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The study tried to determine if an increase in payout ratios by companies listed in Bovespa has really happened after the tax legislation changed. The authors identified that, for the period from to , the average dividend payout ratio was 25 per cent when dividends were taxed. Meanwhile, from to , when the dividends were tax-free, the average payout ratio was 40 per cent.

Therefore, the authors concluded that after the tax legislation has changed the dividend payouts have generally increased. However, the increase has not been verified in all companies, as suggested by the observed decrease of the minimum dividend. The authors also cautioned that their sample was small.

In conclusion, Procianoy and Snider observed that, after the Brazilian tax legislation change, there was an increase of dividend payouts, but they were not increased to the per cent level, which, according to the authors, would be the ideal rate. They also stated that companies that had more controlling shareholders had a more significant increase in dividend payout ratios than the companies that had just a single controlling shareholder.

Another study about dividend policy and taxes in Brazil is the paper of Procianoy , motivated by the change in the Brazilian legislation with respect to dividends that happened in and This change stopped taxing the dividend distribution by the companies 23 per cent on dividend value retained at the source and instead started taxing capital gains in 25 per cent, which should be calculated from the difference between the sale and purchase prices including adjustment for inflation , a tax rule that was effective from to Using data from Bovespa from the years to , Procianoy tested two hypotheses: the changes in dividend policies by the companies listed in Bovespa ; and the maintenance of a new dividend policy, in the period between and In a recent paper, Vancin and Procianoy find that the legislation has an important role in the determinants of dividend policy.

They find that there is strong empirical evidence that companies paying dividends above the legal mandatory level present different determinants from those that only pay the minimum level. Thus, the samples that mix companies that pay both the mandatory minimum dividend and above the minimum influence regression coefficients, resulting in significant biases in dividend determinants in Brazil. As companies that pay above the mandatory levels are the real decision makers of dividend policies given that other companies simply comply with the legislation , this aspect must be taken into account when studying dividend policy in countries where minimum mandatory dividend legislation is in place.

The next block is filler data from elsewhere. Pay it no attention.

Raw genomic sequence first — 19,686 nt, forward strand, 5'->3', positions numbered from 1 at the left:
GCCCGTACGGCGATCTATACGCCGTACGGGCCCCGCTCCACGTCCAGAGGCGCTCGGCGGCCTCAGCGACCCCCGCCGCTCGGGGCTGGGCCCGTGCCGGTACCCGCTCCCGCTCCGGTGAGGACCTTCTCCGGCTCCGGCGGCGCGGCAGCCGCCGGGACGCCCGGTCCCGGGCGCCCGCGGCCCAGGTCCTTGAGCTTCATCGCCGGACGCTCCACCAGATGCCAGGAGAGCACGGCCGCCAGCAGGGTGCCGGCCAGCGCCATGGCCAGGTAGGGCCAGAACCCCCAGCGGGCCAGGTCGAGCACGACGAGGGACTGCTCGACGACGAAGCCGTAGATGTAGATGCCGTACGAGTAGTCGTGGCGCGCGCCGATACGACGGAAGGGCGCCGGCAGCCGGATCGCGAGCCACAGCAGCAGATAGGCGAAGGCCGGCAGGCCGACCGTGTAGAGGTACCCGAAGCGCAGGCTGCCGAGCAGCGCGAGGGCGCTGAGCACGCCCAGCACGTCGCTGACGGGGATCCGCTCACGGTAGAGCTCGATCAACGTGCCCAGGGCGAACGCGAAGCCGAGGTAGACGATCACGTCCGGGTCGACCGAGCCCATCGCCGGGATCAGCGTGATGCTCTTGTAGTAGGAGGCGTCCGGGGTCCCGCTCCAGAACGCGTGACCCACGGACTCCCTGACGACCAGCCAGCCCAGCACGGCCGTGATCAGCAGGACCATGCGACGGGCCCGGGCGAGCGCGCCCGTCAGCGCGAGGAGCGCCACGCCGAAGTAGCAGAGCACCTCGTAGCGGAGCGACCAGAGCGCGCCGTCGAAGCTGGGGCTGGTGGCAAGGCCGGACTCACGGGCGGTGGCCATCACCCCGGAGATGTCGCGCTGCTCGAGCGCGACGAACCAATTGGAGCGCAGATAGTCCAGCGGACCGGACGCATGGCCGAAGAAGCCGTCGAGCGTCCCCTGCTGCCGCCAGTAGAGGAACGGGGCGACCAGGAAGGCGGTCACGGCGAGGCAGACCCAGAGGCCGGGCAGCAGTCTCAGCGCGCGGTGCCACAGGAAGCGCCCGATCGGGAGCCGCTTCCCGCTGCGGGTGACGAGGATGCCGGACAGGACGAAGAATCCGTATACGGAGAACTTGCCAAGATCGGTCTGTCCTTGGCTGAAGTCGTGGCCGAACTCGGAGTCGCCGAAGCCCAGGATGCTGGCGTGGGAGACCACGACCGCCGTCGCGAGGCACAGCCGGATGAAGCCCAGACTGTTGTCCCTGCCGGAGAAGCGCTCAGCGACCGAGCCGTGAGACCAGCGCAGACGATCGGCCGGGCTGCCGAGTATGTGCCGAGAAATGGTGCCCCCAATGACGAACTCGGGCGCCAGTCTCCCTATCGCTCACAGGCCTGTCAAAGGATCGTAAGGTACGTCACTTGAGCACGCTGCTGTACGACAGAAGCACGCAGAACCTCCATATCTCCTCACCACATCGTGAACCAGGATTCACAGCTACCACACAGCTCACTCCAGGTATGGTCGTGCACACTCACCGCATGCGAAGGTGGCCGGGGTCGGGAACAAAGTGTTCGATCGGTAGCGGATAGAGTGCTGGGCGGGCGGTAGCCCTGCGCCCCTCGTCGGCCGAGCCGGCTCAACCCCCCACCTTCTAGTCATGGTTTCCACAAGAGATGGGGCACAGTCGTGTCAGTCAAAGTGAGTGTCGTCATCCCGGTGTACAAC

Ramos studied the influence of taxes on dividends in the Brazilian stock market, adjusting the returns for systematic risk levels.

The model states that, in equilibrium, the expected net return of a stock is linearly related to its systematic risk and its dividend—price ratio. His conclusions support the hypotheses that dividend taxation influences the stock returns in Bovespa. The authors found that firms that paid dividends had comparatively increased positive returns in every single year of the sample, while firms that repurchased shares increased their returns only in the years , , and Mota and Eid analyzed the choice of the method of payout policy of companies listed in Bovespa from to Also, share repurchases are usually used as a complement to dividends and IOEC, mainly because of its higher transaction costs and lack of legal obligation.

Decourt et al. Using a sample of listed companies from to , the authors document that an increase of dividend payout does not signal future earnings, but reductions are correlated to the increasing in contemporaneous net earnings and also signal increase in the future earnings. Apparently, earnings retentions signal good investment opportunities. The authors found that dividends affect positively the value of the companies, in accordance with other studies from Brazil and other countries. Forti and Schiozer found a positive relationship between dividends and past earnings, when looking at dividend policy of Brazilian banks.

This evidence reinforces the use of dividends to inform the quality of assets when sending a sign that the bank is capable of making profits with assets that perform well.